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it was reasonable to hope, that he, who could raise mean subjects so high, should still be more elevated on greater themes; that he, that could draw such noble ideas from a shilling, could not fail upon such a subject as the Duke of Marlborough, which is capable of heightening even the most low and trifling genius. And, indeed, most of the great works which have been produced in the world have been owing less to the poet than the patron. Men of the greatest genius are sometimes lazy, and want a spur; often modest, and dare not venture in public, they certainly know their faults in the worst things; and even their best things they are not fond of, because the idea of what they ought to be is far above what they are. This induced me to believe that Virgil desired his works might be burnt, had not the same Augustus, that desired him to write them, preserved them from destruction. A scribbling beau may imagine a poet may be indnced to write, by the very pleasure he finds in writing; but that is seldom, when people are necessitated to it. I have known men row, and use very hard labour, for diversion which, if they had been tied to, they would have thought themselves very unhappy.
But to return to 'Blenheim,' that work so much admired by some, and censured by others. I have often wished he had wrote it in Latin, that he might be out of the reach of the empty critic, who could have as little understood his meaning in that language as they do his beauties in his own.
“False critics have been the plague of all ages : Milton himself, in a very polite court, has been compared to the rumbling of a wheelbarrow: he had been on the wrong side, and therefore could not be a good poet. And this, perhaps, may be Mr. Philips's case.
“But I take generally the ignorance of his readers to be the occasion of their dislike. People that have formed their taste upon the French writ
ers can have no relish for Philips ; they admire points and turns, and consequently have no judg. ment of what is great and majestic; he must look little in their eyes, when he soars so high as to be almost out of their view. I cannot therefore allow any admirer of the French to be a judge of “Blenheim,' nor any who takes Bouhours for a complete critic. He generally judges of the ancients by the moderns, and not the moderns by the ancients; he takes those passages of their own authors to be really sublime which come the nearest to it; he often calls that a noble and a great thought which is only a pretty and a fine one; and has more in. stances of the sublime out of Ovid de Tristi. bus,' than he has out of all Virgil.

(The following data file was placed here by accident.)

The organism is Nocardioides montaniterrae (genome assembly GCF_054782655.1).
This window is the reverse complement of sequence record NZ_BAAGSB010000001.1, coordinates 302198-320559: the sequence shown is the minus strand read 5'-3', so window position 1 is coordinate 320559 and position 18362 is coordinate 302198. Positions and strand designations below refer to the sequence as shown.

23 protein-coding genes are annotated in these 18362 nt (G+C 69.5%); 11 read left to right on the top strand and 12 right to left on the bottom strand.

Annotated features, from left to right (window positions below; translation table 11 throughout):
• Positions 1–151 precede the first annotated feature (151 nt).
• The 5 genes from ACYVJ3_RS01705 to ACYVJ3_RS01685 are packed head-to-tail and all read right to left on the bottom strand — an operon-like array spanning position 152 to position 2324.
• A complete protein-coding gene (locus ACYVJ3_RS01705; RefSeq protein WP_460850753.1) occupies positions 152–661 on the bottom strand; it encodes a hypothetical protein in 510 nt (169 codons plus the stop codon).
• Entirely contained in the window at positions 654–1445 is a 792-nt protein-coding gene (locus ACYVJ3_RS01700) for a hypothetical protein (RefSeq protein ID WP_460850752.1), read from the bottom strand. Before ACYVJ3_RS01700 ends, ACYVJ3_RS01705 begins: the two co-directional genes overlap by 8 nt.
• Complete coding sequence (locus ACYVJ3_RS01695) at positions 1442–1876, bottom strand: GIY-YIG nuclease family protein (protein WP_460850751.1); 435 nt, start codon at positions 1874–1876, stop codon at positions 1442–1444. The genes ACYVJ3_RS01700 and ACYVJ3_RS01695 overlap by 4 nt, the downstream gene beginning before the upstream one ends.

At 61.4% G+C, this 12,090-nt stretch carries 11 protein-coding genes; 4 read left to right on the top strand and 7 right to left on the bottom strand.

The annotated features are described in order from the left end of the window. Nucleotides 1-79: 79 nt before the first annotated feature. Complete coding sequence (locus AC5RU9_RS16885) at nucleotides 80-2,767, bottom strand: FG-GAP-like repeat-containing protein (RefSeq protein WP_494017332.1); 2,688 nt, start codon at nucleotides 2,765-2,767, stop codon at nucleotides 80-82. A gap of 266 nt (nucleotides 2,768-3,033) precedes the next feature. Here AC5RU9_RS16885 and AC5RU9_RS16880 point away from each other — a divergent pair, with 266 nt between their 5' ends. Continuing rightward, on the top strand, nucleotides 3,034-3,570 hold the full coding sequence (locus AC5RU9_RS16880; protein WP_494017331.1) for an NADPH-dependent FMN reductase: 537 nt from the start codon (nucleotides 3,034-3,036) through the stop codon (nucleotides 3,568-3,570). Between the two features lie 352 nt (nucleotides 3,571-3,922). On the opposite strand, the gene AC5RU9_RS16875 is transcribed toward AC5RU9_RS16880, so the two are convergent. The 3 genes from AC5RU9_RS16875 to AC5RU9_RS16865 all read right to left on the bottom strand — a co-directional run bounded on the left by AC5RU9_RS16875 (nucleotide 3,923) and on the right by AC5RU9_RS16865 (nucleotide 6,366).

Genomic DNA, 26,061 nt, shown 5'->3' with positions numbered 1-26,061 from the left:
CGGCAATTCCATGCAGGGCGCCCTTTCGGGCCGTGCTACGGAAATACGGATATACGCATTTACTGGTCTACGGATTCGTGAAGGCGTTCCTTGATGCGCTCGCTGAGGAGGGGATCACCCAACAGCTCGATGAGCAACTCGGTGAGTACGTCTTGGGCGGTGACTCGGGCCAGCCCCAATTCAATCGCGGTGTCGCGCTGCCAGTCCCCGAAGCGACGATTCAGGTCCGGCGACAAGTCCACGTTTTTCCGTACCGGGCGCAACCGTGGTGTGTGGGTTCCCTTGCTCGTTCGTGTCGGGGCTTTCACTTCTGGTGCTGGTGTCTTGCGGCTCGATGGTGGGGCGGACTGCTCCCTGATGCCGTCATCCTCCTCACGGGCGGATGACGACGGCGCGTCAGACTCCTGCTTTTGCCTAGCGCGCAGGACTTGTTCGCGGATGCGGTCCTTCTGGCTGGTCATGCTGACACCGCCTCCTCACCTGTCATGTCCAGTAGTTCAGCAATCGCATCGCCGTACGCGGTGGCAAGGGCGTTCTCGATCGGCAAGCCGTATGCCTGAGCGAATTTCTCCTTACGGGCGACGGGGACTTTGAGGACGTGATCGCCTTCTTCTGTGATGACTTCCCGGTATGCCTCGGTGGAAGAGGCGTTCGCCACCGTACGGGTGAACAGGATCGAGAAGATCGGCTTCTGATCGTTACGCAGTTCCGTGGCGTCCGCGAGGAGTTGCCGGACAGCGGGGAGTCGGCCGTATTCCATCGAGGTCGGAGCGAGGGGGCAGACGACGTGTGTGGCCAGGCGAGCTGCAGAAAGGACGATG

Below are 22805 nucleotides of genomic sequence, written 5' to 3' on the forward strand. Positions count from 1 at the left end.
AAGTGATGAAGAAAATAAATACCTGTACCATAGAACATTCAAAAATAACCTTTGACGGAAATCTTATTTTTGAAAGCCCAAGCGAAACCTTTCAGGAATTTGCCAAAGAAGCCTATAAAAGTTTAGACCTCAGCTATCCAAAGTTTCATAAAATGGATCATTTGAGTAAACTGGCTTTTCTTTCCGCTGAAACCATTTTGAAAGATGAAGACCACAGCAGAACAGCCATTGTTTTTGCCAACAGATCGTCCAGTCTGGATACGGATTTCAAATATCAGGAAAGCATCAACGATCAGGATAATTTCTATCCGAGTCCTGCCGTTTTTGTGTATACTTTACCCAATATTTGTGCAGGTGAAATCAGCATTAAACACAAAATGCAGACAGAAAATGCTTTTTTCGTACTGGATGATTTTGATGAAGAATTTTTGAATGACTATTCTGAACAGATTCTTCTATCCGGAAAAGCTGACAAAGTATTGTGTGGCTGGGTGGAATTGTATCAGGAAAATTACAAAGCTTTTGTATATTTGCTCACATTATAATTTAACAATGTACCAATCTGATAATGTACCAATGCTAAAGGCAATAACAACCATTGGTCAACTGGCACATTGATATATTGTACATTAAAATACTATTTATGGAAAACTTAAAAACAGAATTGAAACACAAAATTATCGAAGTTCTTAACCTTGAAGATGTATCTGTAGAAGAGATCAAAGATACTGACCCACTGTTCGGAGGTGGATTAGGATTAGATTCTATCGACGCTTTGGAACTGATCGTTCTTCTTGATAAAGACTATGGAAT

“I shall allow, therefore, only those to be judges of Philips, who make the ancients, and particularly Virgil, their standard.
“But, before I enter on this subject, I shall consider what is particular in the style of Philips, and examine what ought to be the style of heroic poetry; and next inquire how far he is come up to that style.
“His style is particular, because he lays aside rhyme, and writes in blank verse, and uses old words, and frequently postpones the adjective to the substantive, and the substantive to the verb; and leaves out little particles, a, and the; her, and his ; and uses frequent appositions. Now let us examine whether these alterations of style be eonformable to the true sublime."
ILLIAM WALSH, the son of Joseph Walsh,
in 1663, as appears from the account of Wood, who relates, that at the age of fifteen he becaine, in 1678, a gentleman commoner of Wadhain College.
He left the University without a degree, and pur. sued his studies in London and at home; that he studied in whatever place, is apparent from the effect, for he became in Mr. Dryden's opinion the best critic in the nation.
He was not, however, merely a critic or a scholar, but a man of fashion ; and, as Dennis remarks, ostentatiously splendid in his dress. He was likewise a member of parliament and a courtier, knight of the shire for his native county in several parliaments; in another the representative of Richmond, in Yorkshire; and gentleman of the horse to Queen Anne, under the Duke of Somerset.